And also I talk, and this is probably the single biggest lesson from the business. I talk with someone like Craig and I do interviews quite often. With guys like him that worked up the industry. And after talking with him, I gradually occurs to me, I get so many Emails from people. Kind of looking for this magic bullet or something, or secret sauce? And then you listen to an interview, like I just did with Craig. And it just kinda occurs to me? Yet, the secret, the called, “Secret Sauce” except the secret is, there is no real secret. Listen to what Craig did, but there’s no magic moment, and he started, got out of college. And just started working as Cinematographer on super-low-budget indie films. And they were terrible, and he just said it was not that satisfying. But you know, that kinda got the ball rolling. Very, very little, but slowly he was able to network. He slowly started to recognize that his interests lay in reading. So he started to write. He had some connections in the industry. So, slowly, things have started to snow ball for him. It’s take, you know, he mentioned early 2000 something is when he started working on these films. These low-budget Indie films right out of college. So, you know, it’s take him 15 years or something to get to the point where he’s at. And he’s, don’t necessarily what he wants to hear? Or that they want to hear, it’s secret sauce, I just need access to this one guy. I get these Emails all the time, you know. Hey do you know so, and so? Do you know such and such an actor? Do you know, Martin Scorsese I know this script would be perfect for him, and it may happen like that, occasionally, maybe do good as extraordinary stories. But, listen to his Podcast, maybe in fact most of the people that come on his Podcast that have stories similar to Craig. There’s no magic moment. You know, they just didn’t stumble into a bathroom in New York City and, you know, saddle up to Martin Scorsese and push him a script for the next. And the next thing you know, you’re off and running. Most of the stories that come on this Podcast go like this, it’s one slow step at a time to eventually work your way up.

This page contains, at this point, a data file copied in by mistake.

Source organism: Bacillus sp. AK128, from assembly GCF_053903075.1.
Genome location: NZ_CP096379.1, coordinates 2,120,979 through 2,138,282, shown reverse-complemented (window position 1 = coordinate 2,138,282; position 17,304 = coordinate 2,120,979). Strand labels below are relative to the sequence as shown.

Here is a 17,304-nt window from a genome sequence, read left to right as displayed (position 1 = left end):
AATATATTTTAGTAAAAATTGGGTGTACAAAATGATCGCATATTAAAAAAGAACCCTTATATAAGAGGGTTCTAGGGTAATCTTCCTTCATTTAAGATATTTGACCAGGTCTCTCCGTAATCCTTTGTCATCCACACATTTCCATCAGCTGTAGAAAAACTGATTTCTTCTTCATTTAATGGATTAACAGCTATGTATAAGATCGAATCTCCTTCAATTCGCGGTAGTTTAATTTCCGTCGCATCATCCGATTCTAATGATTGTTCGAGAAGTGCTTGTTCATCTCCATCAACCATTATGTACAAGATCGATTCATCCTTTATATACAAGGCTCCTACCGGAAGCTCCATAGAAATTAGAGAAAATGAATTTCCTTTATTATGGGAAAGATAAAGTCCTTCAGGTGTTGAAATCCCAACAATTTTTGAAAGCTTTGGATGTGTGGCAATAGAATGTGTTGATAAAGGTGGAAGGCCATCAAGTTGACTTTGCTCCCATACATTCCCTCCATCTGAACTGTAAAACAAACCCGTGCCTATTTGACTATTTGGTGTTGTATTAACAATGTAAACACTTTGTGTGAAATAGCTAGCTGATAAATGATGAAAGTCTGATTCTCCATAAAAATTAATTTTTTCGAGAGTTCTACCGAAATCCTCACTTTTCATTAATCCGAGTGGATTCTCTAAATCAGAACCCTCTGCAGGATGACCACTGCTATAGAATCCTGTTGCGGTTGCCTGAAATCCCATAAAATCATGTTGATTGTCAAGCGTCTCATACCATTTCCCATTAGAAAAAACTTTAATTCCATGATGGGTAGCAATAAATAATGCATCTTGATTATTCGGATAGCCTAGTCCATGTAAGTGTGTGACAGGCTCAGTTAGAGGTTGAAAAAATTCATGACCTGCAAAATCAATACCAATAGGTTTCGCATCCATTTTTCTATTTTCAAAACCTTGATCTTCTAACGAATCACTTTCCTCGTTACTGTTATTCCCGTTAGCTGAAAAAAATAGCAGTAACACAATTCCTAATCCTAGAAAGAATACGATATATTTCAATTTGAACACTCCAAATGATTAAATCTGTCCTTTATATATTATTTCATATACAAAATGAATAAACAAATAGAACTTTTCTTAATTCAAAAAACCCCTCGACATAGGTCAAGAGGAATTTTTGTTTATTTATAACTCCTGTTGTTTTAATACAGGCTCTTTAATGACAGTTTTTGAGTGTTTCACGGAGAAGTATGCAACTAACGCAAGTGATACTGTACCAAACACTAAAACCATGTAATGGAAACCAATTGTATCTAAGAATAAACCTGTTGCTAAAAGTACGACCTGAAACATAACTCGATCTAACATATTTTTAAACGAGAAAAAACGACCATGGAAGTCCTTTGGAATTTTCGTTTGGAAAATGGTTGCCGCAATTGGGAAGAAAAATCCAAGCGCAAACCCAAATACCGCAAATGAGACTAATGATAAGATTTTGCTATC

Anyway, that’s the show, thank you for listening.